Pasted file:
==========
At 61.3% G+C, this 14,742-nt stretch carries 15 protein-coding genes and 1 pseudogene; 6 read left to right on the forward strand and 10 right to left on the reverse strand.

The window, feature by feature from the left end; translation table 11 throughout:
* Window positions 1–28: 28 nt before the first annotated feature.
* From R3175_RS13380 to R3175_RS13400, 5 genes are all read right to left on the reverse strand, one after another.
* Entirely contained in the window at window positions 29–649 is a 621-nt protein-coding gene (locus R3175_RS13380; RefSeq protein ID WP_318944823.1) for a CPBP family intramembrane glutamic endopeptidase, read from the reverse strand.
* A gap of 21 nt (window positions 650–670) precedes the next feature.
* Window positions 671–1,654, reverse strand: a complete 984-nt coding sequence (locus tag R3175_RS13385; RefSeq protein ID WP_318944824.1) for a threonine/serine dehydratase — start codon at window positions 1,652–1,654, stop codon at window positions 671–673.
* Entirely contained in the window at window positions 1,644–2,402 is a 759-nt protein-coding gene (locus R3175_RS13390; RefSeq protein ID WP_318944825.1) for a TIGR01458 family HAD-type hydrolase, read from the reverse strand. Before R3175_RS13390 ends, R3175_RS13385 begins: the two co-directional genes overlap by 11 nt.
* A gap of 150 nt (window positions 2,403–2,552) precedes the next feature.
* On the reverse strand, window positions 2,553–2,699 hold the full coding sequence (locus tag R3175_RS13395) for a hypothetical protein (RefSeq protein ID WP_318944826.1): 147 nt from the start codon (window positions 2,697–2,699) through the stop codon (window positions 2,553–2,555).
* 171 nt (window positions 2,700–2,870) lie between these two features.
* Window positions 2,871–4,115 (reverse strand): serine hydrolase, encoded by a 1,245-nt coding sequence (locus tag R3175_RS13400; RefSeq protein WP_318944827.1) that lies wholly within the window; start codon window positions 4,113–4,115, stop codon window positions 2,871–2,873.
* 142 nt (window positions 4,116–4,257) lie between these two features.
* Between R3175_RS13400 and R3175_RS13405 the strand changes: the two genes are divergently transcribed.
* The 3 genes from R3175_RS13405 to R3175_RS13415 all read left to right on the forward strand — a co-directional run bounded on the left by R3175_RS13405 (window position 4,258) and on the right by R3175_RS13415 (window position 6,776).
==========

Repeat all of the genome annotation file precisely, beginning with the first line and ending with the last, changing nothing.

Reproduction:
At 61.3% G+C, this 14,742-nt stretch carries 15 protein-coding genes and 1 pseudogene; 6 read left to right on the forward strand and 10 right to left on the reverse strand.

The window, feature by feature from the left end; translation table 11 throughout:
* Window positions 1–28: 28 nt before the first annotated feature.
* From R3175_RS13380 to R3175_RS13400, 5 genes are all read right to left on the reverse strand, one after another.
* Entirely contained in the window at window positions 29–649 is a 621-nt protein-coding gene (locus R3175_RS13380; RefSeq protein ID WP_318944823.1) for a CPBP family intramembrane glutamic endopeptidase, read from the reverse strand.
* A gap of 21 nt (window positions 650–670) precedes the next feature.
* Window positions 671–1,654, reverse strand: a complete 984-nt coding sequence (locus tag R3175_RS13385; RefSeq protein ID WP_318944824.1) for a threonine/serine dehydratase — start codon at window positions 1,652–1,654, stop codon at window positions 671–673.
* Entirely contained in the window at window positions 1,644–2,402 is a 759-nt protein-coding gene (locus R3175_RS13390; RefSeq protein ID WP_318944825.1) for a TIGR01458 family HAD-type hydrolase, read from the reverse strand. Before R3175_RS13390 ends, R3175_RS13385 begins: the two co-directional genes overlap by 11 nt.
* A gap of 150 nt (window positions 2,403–2,552) precedes the next feature.
* On the reverse strand, window positions 2,553–2,699 hold the full coding sequence (locus tag R3175_RS13395) for a hypothetical protein (RefSeq protein ID WP_318944826.1): 147 nt from the start codon (window positions 2,697–2,699) through the stop codon (window positions 2,553–2,555).
* 171 nt (window positions 2,700–2,870) lie between these two features.
* Window positions 2,871–4,115 (reverse strand): serine hydrolase, encoded by a 1,245-nt coding sequence (locus tag R3175_RS13400; RefSeq protein WP_318944827.1) that lies wholly within the window; start codon window positions 4,113–4,115, stop codon window positions 2,871–2,873.
* 142 nt (window positions 4,116–4,257) lie between these two features.
* Between R3175_RS13400 and R3175_RS13405 the strand changes: the two genes are divergently transcribed.
* The 3 genes from R3175_RS13405 to R3175_RS13415 all read left to right on the forward strand — a co-directional run bounded on the left by R3175_RS13405 (window position 4,258) and on the right by R3175_RS13415 (window position 6,776).